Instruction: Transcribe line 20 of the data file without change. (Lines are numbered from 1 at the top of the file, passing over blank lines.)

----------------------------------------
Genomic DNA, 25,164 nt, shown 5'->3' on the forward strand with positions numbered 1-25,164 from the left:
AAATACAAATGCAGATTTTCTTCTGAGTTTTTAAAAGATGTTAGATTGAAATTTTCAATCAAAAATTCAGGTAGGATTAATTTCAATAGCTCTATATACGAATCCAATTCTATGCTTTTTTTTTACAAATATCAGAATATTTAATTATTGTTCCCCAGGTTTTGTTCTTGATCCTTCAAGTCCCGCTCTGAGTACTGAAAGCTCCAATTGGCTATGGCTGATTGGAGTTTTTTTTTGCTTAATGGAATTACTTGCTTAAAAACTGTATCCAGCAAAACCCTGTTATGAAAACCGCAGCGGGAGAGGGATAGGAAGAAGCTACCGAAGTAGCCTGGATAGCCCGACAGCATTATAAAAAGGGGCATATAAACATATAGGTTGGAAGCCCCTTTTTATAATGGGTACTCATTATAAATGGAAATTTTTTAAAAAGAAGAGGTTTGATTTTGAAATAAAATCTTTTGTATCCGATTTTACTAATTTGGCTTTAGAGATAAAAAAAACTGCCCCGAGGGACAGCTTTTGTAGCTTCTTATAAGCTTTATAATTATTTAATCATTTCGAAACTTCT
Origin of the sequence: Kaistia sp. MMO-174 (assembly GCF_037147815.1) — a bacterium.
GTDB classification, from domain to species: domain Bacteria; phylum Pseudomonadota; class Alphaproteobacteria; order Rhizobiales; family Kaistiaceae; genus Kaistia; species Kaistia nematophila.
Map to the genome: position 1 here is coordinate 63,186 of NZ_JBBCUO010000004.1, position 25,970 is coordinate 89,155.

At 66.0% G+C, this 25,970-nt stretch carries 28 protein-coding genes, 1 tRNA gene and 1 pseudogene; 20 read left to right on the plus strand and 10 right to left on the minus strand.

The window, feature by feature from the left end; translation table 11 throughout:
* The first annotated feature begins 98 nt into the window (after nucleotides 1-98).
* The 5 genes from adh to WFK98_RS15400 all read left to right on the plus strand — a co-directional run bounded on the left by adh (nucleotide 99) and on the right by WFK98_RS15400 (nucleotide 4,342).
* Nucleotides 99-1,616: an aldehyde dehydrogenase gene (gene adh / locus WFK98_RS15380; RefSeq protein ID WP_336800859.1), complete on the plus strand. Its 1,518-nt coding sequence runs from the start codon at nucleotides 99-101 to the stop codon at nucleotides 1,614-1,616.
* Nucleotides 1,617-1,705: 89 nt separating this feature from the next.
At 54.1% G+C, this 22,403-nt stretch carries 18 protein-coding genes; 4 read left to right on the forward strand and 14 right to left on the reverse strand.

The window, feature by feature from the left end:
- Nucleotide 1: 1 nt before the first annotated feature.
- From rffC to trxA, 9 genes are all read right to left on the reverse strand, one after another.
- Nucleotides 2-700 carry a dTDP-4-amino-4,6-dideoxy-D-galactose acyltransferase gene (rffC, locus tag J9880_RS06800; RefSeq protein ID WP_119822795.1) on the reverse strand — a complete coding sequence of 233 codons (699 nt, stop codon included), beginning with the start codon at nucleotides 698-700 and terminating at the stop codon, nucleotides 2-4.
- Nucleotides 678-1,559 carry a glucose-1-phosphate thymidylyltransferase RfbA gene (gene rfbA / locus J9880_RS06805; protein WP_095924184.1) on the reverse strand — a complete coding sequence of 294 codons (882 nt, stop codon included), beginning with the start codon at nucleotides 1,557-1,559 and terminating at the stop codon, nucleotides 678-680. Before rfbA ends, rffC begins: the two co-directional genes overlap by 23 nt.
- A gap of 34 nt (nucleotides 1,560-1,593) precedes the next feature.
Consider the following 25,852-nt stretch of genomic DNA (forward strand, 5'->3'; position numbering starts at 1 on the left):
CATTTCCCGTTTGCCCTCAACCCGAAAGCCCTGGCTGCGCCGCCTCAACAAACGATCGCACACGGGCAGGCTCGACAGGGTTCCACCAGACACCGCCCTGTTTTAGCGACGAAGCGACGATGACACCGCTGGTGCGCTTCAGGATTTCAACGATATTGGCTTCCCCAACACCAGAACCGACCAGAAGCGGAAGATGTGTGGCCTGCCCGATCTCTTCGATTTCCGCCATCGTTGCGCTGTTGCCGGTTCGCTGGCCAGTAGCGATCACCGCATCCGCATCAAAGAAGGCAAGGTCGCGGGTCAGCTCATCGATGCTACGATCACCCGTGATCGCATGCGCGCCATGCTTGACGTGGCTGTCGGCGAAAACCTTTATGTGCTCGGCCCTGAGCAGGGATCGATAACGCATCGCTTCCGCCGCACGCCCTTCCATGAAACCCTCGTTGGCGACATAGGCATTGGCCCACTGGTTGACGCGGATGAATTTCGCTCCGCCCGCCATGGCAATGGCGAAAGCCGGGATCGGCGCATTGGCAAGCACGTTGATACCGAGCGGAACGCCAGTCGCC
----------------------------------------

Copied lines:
CATTTCCCGTTTGCCCTCAACCCGAAAGCCCTGGCTGCGCCGCCTCAACAAACGATCGCACACGGGCAGGCTCGACAGGGTTCCACCAGACACCGCCCTGTTTTAGCGACGAAGCGACGATGACACCGCTGGTGCGCTTCAGGATTTCAACGATATTGGCTTCCCCAACACCAGAACCGACCAGAAGCGGAAGATGTGTGGCCTGCCCGATCTCTTCGATTTCCGCCATCGTTGCGCTGTTGCCGGTTCGCTGGCCAGTAGCGATCACCGCATCCGCATCAAAGAAGGCAAGGTCGCGGGTCAGCTCATCGATGCTACGATCACCCGTGATCGCATGCGCGCCATGCTTGACGTGGCTGTCGGCGAAAACCTTTATGTGCTCGGCCCTGAGCAGGGATCGATAACGCATCGCTTCCGCCGCACGCCCTTCCATGAAACCCTCGTTGGCGACATAGGCATTGGCCCACTGGTTGACGCGGATGAATTTCGCTCCGCCCGCCATGGCAATGGCGAAAGCCGGGATCGGCGCATTGGCAAGCACGTTGATACCGAGCGGAACGCCAGTCGCC